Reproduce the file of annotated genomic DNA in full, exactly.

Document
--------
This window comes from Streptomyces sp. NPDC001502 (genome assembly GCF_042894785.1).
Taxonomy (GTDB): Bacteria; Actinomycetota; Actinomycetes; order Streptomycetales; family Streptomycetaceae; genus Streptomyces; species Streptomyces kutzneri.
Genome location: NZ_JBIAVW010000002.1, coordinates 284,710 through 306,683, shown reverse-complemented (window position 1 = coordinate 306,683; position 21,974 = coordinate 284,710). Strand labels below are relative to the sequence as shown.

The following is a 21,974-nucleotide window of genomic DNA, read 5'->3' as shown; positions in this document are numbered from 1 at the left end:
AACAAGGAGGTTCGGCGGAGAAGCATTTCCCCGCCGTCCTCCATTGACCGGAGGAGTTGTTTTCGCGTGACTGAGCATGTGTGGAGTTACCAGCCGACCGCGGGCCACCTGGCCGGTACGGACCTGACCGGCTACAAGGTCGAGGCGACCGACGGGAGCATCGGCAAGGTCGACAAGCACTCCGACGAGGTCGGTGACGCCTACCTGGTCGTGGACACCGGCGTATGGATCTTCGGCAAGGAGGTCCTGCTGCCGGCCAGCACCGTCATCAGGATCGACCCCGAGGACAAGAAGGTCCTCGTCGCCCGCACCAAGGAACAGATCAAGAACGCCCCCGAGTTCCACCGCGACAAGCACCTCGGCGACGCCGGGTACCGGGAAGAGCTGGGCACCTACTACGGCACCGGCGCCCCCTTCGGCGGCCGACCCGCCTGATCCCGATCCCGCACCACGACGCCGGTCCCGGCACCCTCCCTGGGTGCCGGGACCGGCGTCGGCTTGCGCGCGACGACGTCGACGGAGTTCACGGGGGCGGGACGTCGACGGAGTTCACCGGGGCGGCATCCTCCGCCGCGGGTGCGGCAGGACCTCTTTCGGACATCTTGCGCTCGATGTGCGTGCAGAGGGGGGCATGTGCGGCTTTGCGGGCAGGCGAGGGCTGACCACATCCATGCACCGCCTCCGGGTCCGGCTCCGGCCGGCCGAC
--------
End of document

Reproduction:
This window comes from Streptomyces sp. NPDC001502 (genome assembly GCF_042894785.1).
Taxonomy (GTDB): Bacteria; Actinomycetota; Actinomycetes; order Streptomycetales; family Streptomycetaceae; genus Streptomyces; species Streptomyces kutzneri.
Genome location: NZ_JBIAVW010000002.1, coordinates 284,710 through 306,683, shown reverse-complemented (window position 1 = coordinate 306,683; position 21,974 = coordinate 284,710). Strand labels below are relative to the sequence as shown.

The following is a 21,974-nucleotide window of genomic DNA, read 5'->3' as shown; positions in this document are numbered from 1 at the left end:
AACAAGGAGGTTCGGCGGAGAAGCATTTCCCCGCCGTCCTCCATTGACCGGAGGAGTTGTTTTCGCGTGACTGAGCATGTGTGGAGTTACCAGCCGACCGCGGGCCACCTGGCCGGTACGGACCTGACCGGCTACAAGGTCGAGGCGACCGACGGGAGCATCGGCAAGGTCGACAAGCACTCCGACGAGGTCGGTGACGCCTACCTGGTCGTGGACACCGGCGTATGGATCTTCGGCAAGGAGGTCCTGCTGCCGGCCAGCACCGTCATCAGGATCGACCCCGAGGACAAGAAGGTCCTCGTCGCCCGCACCAAGGAACAGATCAAGAACGCCCCCGAGTTCCACCGCGACAAGCACCTCGGCGACGCCGGGTACCGGGAAGAGCTGGGCACCTACTACGGCACCGGCGCCCCCTTCGGCGGCCGACCCGCCTGATCCCGATCCCGCACCACGACGCCGGTCCCGGCACCCTCCCTGGGTGCCGGGACCGGCGTCGGCTTGCGCGCGACGACGTCGACGGAGTTCACGGGGGCGGGACGTCGACGGAGTTCACCGGGGCGGCATCCTCCGCCGCGGGTGCGGCAGGACCTCTTTCGGACATCTTGCGCTCGATGTGCGTGCAGAGGGGGGCATGTGCGGCTTTGCGGGCAGGCGAGGGCTGACCACATCCATGCACCGCCTCCGGGTCCGGCTCCGGCCGGCCGAC